Archived Version: December, 2014
|Primary Work Area||Industrial Agriculture|
|Review Published||December, 2014|
Viva! organizes public campaigns about animal issues, focusing on farmed animals. Their campaigns use footage from industrial agriculture operations as well as funny or shocking words and images to draw attention to animals’ suffering and promote a vegan world. Though they have worked internationally in the past, their current work is in Great Britain. Their sister group, Viva! Poland, addresses animal rights issues and runs an animal sanctuary in Poland.
This is an exploratory review of this organization. For more information on the types of reviews that we use, see our section on the evaluation process.
Many awareness campaigns
Viva! conducts single issue awareness campaigns around a variety of issues that affect farmed animals. That each campaign addresses a single situation or species allows them to use creative and eye-catching marketing techniques, and sometimes to take advantage of issues of interest to a broader public, such as the recent badger cull in the UK. The larger number of campaigns means that some focus on issues that affect fewer animals, such as campaigns against foie gras. However, most campaigns focus on issues that affect larger numbers of animals, such as the treatment of cows, pigs, and chickens. Viva! also provides materials aimed at helping people go vegan, most strikingly at the Incredible Veggie Roadshows, which bring a festival experience and vegan food samples to cities throughout the UK.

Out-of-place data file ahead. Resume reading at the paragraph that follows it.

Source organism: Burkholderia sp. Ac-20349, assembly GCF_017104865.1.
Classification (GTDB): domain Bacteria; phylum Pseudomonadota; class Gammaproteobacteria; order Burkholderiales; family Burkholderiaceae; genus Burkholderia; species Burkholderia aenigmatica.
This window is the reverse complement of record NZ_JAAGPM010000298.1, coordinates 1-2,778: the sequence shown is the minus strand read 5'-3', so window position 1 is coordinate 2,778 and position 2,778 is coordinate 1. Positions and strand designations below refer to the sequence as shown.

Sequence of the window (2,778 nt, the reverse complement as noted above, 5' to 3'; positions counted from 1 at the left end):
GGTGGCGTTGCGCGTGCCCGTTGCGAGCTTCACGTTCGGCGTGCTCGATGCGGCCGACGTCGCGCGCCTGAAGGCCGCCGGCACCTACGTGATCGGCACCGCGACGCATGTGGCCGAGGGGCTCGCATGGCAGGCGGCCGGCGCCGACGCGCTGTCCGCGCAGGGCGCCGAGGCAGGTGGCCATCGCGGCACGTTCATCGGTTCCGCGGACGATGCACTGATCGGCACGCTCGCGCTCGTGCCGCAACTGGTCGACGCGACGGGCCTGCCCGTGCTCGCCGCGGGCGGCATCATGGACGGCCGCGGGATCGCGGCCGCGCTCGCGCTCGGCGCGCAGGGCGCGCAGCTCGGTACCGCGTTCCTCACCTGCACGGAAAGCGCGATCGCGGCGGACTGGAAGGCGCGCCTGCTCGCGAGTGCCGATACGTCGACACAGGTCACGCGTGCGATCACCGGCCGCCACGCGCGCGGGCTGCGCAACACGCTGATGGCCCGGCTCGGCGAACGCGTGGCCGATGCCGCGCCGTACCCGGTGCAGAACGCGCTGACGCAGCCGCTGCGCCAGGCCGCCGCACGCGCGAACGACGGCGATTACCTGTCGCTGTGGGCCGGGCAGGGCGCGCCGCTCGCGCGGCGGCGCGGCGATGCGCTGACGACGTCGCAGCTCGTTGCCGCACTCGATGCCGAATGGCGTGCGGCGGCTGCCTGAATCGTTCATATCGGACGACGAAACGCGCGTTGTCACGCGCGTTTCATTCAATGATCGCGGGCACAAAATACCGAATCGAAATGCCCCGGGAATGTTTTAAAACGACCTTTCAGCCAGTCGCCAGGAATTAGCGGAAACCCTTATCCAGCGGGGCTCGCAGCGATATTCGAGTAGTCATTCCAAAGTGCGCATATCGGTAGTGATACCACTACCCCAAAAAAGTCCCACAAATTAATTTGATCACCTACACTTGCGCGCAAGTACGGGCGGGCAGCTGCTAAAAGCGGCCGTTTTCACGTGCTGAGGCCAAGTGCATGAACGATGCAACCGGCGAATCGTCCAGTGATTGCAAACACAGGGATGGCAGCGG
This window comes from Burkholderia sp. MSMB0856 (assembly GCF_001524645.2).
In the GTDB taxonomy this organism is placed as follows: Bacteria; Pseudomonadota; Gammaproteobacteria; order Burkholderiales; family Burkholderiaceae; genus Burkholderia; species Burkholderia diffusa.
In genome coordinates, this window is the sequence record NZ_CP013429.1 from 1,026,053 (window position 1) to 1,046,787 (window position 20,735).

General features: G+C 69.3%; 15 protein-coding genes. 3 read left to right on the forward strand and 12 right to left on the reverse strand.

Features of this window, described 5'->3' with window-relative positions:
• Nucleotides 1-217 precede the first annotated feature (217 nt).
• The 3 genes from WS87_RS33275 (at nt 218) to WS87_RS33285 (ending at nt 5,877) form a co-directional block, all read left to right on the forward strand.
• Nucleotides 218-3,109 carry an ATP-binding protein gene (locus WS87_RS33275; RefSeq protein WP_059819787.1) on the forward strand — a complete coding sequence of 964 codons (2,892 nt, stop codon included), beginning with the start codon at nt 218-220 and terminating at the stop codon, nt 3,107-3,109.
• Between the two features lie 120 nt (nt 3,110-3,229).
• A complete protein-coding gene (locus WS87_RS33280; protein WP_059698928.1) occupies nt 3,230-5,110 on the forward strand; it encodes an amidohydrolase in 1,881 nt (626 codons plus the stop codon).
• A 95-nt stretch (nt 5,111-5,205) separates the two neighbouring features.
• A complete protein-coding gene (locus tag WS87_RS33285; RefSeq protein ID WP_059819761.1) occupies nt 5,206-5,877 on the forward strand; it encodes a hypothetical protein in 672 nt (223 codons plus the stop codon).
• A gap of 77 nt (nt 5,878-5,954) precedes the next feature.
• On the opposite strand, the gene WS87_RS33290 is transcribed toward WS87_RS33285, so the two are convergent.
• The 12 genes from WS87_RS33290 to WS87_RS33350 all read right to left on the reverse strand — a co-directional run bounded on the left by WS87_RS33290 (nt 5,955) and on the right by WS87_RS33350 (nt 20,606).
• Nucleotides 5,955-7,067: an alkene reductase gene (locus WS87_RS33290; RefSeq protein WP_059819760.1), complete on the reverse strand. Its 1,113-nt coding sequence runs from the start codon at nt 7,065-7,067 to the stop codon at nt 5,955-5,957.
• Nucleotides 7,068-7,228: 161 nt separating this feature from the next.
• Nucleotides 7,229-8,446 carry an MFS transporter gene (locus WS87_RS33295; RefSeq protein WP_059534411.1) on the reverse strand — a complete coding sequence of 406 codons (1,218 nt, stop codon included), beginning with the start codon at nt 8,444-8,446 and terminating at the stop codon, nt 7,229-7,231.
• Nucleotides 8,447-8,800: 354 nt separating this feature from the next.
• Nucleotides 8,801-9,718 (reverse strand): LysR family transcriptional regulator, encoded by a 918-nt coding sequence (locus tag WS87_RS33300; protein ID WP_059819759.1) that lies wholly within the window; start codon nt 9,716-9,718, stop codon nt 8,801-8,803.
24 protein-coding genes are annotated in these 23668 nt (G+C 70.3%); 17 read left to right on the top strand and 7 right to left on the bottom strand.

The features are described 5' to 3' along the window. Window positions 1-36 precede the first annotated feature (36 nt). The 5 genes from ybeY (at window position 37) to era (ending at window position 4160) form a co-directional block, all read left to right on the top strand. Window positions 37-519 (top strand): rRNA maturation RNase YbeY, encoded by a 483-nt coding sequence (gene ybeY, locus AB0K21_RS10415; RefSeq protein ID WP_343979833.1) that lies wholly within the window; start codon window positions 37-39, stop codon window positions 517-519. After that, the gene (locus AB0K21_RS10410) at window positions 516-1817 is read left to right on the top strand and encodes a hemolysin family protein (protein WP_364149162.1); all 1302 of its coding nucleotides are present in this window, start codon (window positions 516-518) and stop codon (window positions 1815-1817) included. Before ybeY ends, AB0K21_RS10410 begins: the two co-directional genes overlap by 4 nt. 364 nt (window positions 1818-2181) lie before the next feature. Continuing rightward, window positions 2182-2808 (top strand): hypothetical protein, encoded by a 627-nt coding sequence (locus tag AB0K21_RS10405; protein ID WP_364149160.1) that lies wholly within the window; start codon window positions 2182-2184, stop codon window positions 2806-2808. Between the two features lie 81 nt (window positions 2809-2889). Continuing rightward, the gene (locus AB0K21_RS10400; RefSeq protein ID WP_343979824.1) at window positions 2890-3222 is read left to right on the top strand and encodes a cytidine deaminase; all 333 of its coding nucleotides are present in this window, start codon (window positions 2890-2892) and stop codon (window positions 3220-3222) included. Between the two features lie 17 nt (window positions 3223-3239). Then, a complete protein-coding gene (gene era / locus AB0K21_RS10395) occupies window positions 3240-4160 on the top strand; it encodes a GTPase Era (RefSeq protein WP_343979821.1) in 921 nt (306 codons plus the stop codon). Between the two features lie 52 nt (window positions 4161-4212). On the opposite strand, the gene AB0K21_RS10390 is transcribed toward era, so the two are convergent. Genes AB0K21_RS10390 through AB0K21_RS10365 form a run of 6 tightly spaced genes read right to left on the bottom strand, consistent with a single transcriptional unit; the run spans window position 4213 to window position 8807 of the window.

Few demonstrated effects
Viva! has experienced some clear successes in spurring policy change with single-issue campaigns, mostly those dealing with single farms or companies or with niche products such as foie gras and ostrich meat. They have also successfully conducted and publicized undercover investigations; media coverage of animal welfare issues has been shown to reduce demand for animal products in general. Many of their other campaigns seem likely to create some change in dietary habits, but the actual amount of change produced is unclear. Viva! does not believe it can afford to research its impact through public surveys and is concerned its supporters would not like their donations spent on such research.